On May 1, 2016 Russia’s President signed Federal Law No. 130-FZ on Amendments to Part One of the Russian Federation Tax Code (the “Law”). The Law was published on May 2, 2016.

The Law is generally intended to improve communication between taxpayers and the tax authorities during tax audits, including in the tax monitoring format, and when appealing the tax authorities’ actions.

For example, when an appeal is filed after June 2, 2016:

  • taxpayers will have the opportunity to be present when the appeal is considered by the higher tax authority, if there are contradictions in the audit materials or the materials are inconsistent with the evidence submitted by taxpayers. However this rule is worded in such a manner that, in fact, a taxpayer’s participation in the consideration depends on the will of the management of the higher tax authority considering the appeal;
  • in order to stay execution of, for example, a decision on a tax audit or a demand for payment of tax, it will be necessary to provide a bank guarantee that is valid for at least six months and the amount of which covers the additional tax assessments.

For tax audits completed after June 2, 2016, taxpayers will be entitled, before decisions on audits are rendered:

  • to review the materials of the audit and additional tax control measures at the office of the tax authority not later than two days after the taxpayer files the relevant application;
  • to assert objections to the results of tax control measures.

In addition, entities that are required to file returns only electronically, in particular, those consisting of more than 100 people, must arrange for electronic document exchange with the tax authority during a tax audit.

  • As of July 1, 2016, movement on accounts of entities that do not perform this obligation and cannot receive documents sent by the tax authority may be suspended;
  • As of January 1, 2017, explanations sent by a taxpayer during an office tax audit will be filed only electronically via telecommunications channels; explanations submitted on paper will not be considered submitted.

Finally, as of June 2, 2016, entities for which tax monitoring is carried out may receive the tax authority’s reasoned opinion not only on business transactions that have already been completed, but on planned business transactions (similar to an “advance tax ruling” in a number of foreign states).

As there are fewer than 10 such entities in Russia today, this and other related innovations are apparently intended to both make tax monitoring more attractive for big business, and to demonstrate to investors that the Russian tax legislation has modern tools. To this end:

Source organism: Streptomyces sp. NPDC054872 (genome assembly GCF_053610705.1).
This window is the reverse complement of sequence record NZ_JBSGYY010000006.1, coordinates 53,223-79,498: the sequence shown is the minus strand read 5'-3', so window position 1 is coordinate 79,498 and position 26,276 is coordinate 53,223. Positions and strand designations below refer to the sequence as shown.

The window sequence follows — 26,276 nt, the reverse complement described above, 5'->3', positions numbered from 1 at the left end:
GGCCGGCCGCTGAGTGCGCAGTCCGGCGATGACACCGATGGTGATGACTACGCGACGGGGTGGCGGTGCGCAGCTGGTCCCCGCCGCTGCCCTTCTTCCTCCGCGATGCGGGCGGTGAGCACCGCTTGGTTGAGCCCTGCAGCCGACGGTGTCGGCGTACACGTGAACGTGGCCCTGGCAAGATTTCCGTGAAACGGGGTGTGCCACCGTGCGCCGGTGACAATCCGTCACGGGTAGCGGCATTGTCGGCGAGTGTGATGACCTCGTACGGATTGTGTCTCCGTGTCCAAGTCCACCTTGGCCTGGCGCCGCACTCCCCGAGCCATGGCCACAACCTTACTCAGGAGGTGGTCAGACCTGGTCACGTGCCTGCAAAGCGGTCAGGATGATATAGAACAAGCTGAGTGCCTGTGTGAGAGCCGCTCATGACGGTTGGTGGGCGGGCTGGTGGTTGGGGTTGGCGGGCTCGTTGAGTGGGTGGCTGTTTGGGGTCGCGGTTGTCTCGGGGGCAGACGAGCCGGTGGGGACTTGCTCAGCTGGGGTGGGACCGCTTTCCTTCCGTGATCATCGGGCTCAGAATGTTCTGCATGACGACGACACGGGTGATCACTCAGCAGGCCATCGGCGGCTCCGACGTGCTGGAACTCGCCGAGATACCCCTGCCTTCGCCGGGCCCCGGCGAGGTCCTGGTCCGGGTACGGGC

• The structure of the request for a reasoned opinion has been spelled out in detail. In addition to the entity’s position on the unclear issue, the request must also contain a description of the business objective, the basic terms of business transactions, and a functional analysis of counterparties’ activities.
  • The procedure for submitting information needed to prepare a clarification has been prescribed: the taxpayer may submit, and the tax authority may request information that each of them considers necessary for the tax authority to prepare a reasoned opinion.

However, there are a number of unclear points in the regulation of issues related to providing advance reasoned opinions:

In other words, failure to follow the reasoned opinion may increase the risks of a tax audit and dispute as compared to a situation where the taxpayer has not requested a reasoned opinion.

This essentially means that in order to get a reasoned opinion it is necessary to describe the situation to the tax authority in as much detail as possible and to not deviate from those details when completing the transaction. However, frequently the market situation and, consequently, the contractual terms change considerably in the process of clearing transactions and performing operations. The Law’s lack of protection against additional tax assessment in the event of “good faith” deviations from the initial information may become an additional tax risk factor.

  1. the taxpayer is now obligated to notify the tax authority about the completion of planned transactions for which a reasoned opinion was issued, attaching documents (if any) confirming that the reasoned opinion was followed.

In other words, failure to follow the reasoned opinion may increase the risks of a tax audit and dispute as compared to a situation where the taxpayer has not requested a reasoned opinion.

  1. there are exceptions to the general rule that the reasoned opinion is binding on tax authorities and the entity: first of all, if the information provided by the taxpayer and on which the tax authority’s reasoned opinion is based is not true; and, secondly, if the legislation has changed by the time of the transaction.

This essentially means that in order to get a reasoned opinion it is necessary to describe the situation to the tax authority in as much detail as possible and to not deviate from those details when completing the transaction. However, frequently the market situation and, consequently, the contractual terms change considerably in the process of clearing transactions and performing operations. The Law’s lack of protection against additional tax assessment in the event of “good faith” deviations from the initial information may become an additional tax risk factor.